Sermon Quotes: "The Cup"
“Since it would not be possible for any believer, however experienced, to know for himself all our Lord endured in mental suffering and hellish malice, it is clearly far beyond the preachers capacity to set it forth to you. Jesus himself must give you access to the wonders of Gethsemane; as for me, I can but invite you to enter the Garden.” Charles Spurgeon
“Nothing in all the Bible compares to Jesus agony and anguish in Gethsemane. Why, we may ask, is Jesus so assailed by the prospect of his death? Surely we all know individuals who face the prospect of their deaths with greater composure and courage than does Jesus. Why does Jesus, who has foreseen his death and marched resolutely to Jerusalem to meet it, now quail before it? The answer must be that Jesus is aware of facing something more than simply his own death. Not his own mortality, but the specter of identifying with sinners so fully as to become the object of God’s wrath against sin-it is this that overwhelms Jesus soul ‘to the point of death.’” James Edwards
“The dreadful sorrow and anxiety, then, out of which the prayer for the passing of the cup springs, is not an expression of fear before a dark destiny, nor a shrinking from the prospect of physical suffering and death. It is rather the horror of the one who lives wholly for the Father at the prospect of alienation from God which is entailed in the judgment upon sin which Jesus assumes. Jesus came to be with the Father for an interlude before his betrayal, but found hell rather than heaven opened before him, and he staggered.” William Lane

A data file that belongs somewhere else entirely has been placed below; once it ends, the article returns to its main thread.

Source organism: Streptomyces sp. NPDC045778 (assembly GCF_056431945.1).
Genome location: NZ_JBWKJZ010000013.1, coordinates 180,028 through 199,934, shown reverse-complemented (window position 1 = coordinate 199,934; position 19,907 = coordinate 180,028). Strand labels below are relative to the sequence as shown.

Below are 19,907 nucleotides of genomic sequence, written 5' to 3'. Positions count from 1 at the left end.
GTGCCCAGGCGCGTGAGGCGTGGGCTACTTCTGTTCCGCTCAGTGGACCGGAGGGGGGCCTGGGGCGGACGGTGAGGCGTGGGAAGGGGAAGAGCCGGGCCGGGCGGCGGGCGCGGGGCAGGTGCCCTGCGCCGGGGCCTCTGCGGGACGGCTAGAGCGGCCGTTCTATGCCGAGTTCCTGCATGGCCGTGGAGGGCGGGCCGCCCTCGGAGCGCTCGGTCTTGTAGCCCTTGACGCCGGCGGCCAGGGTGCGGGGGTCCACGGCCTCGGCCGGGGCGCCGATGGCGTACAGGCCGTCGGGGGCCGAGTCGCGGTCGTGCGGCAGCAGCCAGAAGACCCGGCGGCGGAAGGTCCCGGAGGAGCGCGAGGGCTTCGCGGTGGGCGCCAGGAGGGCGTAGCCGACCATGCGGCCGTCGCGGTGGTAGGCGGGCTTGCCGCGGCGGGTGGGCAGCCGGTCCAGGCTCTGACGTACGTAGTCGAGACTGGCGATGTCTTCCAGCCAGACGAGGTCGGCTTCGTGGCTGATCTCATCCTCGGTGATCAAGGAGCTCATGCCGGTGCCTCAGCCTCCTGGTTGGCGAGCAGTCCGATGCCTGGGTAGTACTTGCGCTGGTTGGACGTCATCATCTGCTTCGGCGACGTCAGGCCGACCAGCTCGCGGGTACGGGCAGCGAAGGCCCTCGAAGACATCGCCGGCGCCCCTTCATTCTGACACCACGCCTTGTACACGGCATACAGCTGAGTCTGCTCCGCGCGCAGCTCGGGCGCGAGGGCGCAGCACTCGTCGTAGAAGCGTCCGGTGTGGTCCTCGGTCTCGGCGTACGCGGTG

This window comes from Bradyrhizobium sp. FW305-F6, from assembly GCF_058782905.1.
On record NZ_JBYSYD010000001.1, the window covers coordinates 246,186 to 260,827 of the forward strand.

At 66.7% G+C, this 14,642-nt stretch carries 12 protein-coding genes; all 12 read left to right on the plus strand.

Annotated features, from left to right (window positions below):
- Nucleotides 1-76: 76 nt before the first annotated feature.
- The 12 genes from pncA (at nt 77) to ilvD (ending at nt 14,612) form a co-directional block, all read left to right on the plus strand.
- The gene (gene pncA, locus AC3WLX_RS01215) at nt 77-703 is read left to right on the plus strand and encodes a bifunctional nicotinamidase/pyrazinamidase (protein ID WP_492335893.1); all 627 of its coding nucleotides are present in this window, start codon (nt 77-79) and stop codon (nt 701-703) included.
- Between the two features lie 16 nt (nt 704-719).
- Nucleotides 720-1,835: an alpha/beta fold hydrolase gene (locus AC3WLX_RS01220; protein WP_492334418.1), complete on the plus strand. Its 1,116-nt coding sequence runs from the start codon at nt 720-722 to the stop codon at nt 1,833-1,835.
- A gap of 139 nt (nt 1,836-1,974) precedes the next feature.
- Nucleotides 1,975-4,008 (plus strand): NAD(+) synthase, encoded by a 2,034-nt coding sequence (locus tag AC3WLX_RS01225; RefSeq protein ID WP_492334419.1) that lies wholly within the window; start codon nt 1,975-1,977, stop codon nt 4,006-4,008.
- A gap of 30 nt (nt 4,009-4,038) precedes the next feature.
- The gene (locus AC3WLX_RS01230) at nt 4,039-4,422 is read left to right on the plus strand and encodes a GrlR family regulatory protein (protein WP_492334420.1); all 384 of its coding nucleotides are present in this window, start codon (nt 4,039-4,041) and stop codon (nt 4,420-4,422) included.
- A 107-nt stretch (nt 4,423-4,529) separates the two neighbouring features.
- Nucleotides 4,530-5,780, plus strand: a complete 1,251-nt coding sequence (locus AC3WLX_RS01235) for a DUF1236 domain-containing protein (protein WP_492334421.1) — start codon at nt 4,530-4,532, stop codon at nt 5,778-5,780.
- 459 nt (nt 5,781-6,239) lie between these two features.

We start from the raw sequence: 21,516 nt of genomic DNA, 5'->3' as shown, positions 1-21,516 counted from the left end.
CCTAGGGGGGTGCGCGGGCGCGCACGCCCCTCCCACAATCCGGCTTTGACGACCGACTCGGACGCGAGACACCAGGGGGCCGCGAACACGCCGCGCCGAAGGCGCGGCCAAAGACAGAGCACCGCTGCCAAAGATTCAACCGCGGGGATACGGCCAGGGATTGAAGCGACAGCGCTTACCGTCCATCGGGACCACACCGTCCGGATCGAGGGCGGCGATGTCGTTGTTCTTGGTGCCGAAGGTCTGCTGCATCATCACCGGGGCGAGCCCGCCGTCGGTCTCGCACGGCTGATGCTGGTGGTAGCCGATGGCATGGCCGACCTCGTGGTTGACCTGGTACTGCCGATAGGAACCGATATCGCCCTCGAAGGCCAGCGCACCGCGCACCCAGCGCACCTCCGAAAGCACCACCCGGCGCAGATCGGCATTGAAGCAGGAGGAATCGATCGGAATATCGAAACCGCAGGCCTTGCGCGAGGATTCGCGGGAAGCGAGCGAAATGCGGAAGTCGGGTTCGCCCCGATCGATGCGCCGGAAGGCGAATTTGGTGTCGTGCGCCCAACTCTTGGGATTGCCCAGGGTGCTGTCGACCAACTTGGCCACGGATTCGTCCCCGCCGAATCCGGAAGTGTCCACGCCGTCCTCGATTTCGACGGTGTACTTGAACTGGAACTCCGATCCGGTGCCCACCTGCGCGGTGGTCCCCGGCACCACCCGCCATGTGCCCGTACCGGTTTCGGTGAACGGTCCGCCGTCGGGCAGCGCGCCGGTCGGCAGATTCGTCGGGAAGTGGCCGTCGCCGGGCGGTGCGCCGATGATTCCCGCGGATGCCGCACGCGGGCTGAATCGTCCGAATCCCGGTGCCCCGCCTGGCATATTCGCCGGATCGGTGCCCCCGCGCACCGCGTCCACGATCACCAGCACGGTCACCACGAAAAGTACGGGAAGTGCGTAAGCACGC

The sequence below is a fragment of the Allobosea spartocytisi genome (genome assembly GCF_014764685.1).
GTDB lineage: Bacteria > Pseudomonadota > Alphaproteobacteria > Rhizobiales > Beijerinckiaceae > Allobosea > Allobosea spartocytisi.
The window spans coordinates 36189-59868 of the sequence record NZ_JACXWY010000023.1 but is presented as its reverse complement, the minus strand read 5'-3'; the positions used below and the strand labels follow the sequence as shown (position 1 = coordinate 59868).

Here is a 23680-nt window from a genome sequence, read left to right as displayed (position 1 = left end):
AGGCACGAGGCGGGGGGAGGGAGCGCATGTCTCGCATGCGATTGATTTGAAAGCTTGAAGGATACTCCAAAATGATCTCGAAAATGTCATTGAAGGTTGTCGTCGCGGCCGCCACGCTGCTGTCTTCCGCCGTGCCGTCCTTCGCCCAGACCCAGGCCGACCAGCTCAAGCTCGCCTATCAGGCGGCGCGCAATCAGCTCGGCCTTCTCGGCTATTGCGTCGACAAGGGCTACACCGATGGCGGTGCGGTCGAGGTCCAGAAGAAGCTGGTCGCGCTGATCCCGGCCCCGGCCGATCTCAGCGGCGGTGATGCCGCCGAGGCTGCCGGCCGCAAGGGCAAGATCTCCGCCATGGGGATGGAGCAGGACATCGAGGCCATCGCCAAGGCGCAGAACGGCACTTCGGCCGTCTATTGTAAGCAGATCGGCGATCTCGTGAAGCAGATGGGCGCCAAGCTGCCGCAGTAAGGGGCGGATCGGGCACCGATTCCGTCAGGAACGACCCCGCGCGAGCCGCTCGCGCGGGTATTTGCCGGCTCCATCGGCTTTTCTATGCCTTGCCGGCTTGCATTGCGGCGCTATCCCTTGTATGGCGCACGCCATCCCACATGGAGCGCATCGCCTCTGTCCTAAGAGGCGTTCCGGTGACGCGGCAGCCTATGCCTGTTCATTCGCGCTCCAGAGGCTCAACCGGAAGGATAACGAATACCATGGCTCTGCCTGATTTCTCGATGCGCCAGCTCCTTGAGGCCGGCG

“He took the cup in both His hands and he drank damnation dry.” Charles Spurgeon
“If I understand Gethsemane at all, it means that Jesus loves me even more than I can imagine. It is not just that he died for me, but that he died this horrible, damnable, God-forsaken death that no one would ever want to die. He died this death because there was no other way for sinners to be saved, no easier road to redemption, no alternative to the cross. Jesus thus volunteered to do what the Father willed, choosing to do the one thing that would bring the most suffering to his body and soul. ‘The wonder of the love of Christ for his people’ writes Donald Macleod, ‘is not that for their sake he faced death without fear, but that for their sake he faced it, terrified. Terrified by what he knew, and terrified by what he did not know, he took damnation lovingly.’ This must always be the main lesson we learn whenever we go to the Garden of Gethsemane. We will never have to suffer what our Savior suffered in Gethsemane, or at Calvary, for the very reason that everything he suffered there was in our place, on our behalf.” Phil Ryken
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